Effective Stress Modeling of Membranes Made of Gold and Aluminum Materials Used in Radio-Frequency Microelectromechanical System Switches

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    Microelectromechanical system switches are becoming more and more popular in the electronics industry; there is a need for careful selection of the materials in the design and fabrication of switches for reliability and performance issues. The membrane used for actuation to change the state of an RF switch is made mostly using gold or aluminum. Various designs of membranes have been proposed. Due to the flexure-type structures, the design complexity increases, which makes stress analysis mandatory to validate the reliability and performance of a switch. In this paper, the effective stress and actuation voltage required for different types of fixed-fixed membranes is analyzed using finite element modeling. Effective measures are presented to reduce the stress and voltage.


    RF MEMS , Effective stress , Finite element modeling , MEMS designing , Stress in Au and Al


    Microelectromechanical Systems (MEMS) switches [1] designed to work at Radio Frequencies (RF) have been a primary focus of intensive research over the past few years in both academia and industrial organizations. RF MEMS switches have grown at a very fast pace, and have entered into many applications in wireless communication [2] and space sub-systems. RF MEMS switches have replaced the conventional GaAs FET and p-i-n diode switches in RF and microwave systems, because of their negligible power consumption of a few μ-watts, as well as low insertion loss, high isolation, much lower intermodulation distortion, small footprints, low cost, and light weight [3]. Due to the enormous advantages of MEMS switches, they are widely used at RF to millimeter-wave frequencies.

    Typically, MEMS switches are fabricated using surface micromachining processes, and have a suspended thin metal membrane called a “bridge,” (which can be fixed-fixed, cantilever, or torsion beams). These bridges allow or block the electronic transmission through mechanical movement of the membrane above the electrode [3]. The membrane is usually made using gold or aluminium material. MEMS switches can be actuated by various methods, such as electrostatic [4-6], electromagnetic [7], piezoelectric [8], and thermal [9] actuation. Due to the near-zero power consumption and linearity, electrostatic actuation is most widely used, in which electrostatic force is generated between the fixed electrode and the movable membrane for switching operation. Several disadvantages include slow switching speeds, high actuation voltage, and hot switching in high-power RF applications [10].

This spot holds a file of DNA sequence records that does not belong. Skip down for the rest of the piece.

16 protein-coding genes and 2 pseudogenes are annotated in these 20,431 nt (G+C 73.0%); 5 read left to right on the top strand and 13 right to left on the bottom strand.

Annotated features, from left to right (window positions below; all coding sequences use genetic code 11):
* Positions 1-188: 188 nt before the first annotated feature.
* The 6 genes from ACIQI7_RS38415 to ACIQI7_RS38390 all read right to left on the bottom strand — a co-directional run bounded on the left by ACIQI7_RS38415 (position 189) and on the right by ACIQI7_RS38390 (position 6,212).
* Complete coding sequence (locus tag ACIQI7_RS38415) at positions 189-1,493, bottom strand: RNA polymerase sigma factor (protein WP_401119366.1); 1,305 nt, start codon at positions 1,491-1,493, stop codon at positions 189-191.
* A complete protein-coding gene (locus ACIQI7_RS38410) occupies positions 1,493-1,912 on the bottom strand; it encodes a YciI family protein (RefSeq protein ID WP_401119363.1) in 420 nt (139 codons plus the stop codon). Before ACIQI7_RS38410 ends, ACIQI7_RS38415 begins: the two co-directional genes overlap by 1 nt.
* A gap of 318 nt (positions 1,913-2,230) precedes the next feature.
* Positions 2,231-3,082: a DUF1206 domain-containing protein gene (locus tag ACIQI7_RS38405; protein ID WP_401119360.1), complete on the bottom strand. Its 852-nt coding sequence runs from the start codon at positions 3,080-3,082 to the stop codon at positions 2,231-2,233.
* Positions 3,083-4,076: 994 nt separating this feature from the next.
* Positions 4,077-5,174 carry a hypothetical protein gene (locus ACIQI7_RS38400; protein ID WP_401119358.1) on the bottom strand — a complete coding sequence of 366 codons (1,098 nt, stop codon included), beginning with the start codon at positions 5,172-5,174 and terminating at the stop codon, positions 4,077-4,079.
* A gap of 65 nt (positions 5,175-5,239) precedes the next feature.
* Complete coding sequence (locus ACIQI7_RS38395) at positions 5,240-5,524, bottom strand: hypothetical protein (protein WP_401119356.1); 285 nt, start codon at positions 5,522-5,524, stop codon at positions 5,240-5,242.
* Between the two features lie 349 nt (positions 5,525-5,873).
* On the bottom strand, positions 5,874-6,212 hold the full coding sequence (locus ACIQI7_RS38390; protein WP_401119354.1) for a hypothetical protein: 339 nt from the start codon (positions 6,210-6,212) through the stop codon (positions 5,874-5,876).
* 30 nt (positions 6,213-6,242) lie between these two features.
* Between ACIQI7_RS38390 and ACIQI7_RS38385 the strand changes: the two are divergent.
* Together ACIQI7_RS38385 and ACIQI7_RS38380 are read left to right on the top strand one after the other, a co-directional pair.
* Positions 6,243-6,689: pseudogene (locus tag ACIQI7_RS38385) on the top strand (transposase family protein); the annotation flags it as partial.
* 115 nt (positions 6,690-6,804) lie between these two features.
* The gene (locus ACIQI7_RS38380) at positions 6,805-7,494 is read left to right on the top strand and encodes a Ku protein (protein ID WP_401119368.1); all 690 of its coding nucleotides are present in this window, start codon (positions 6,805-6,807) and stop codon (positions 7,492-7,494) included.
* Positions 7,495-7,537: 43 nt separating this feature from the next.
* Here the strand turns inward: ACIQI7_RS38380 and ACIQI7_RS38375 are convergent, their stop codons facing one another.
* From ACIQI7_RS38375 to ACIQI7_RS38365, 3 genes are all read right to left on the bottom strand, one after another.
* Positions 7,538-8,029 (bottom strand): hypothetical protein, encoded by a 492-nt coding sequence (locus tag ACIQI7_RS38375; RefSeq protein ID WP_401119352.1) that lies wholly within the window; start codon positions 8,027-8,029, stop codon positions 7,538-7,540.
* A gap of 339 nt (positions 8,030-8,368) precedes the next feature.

This paper presents an analysis of stress in designed membranes, and the actuation voltage required for different spring constants. After the analyses, effective measures are presented in the discussion section to reduce stress and voltage requirements. The membrane is the most crucial part in MEMS switch designing. Hence, the need of this analysis is mandatory for every switch designed to validate the integrity and reliability of a design. Due to the lack of numerical analysis methods, these challenges can be solved using finite element modeling.


       2.1 Fixed-fixed beam type MEMS switches

    There are mainly two types of RF MEMS switches: cantilever type and fixed-fixed beam type. In cantilever-type switches, the membrane is fixed at one end and the other end is movable for actuation. While fixed-fixed beams are fixed on both ends, the central portion of the beam is deflected toward the CPW lines to change the state of the switch [6,11].

    Many different types of membranes have been designed, some of which are single-bar type, while some have meanders. Meanders lower the spring constant of the beam and membrane. However, optimization is required so that the membrane can take advantage of the elastic recovery forces to return to the default suspended position [3].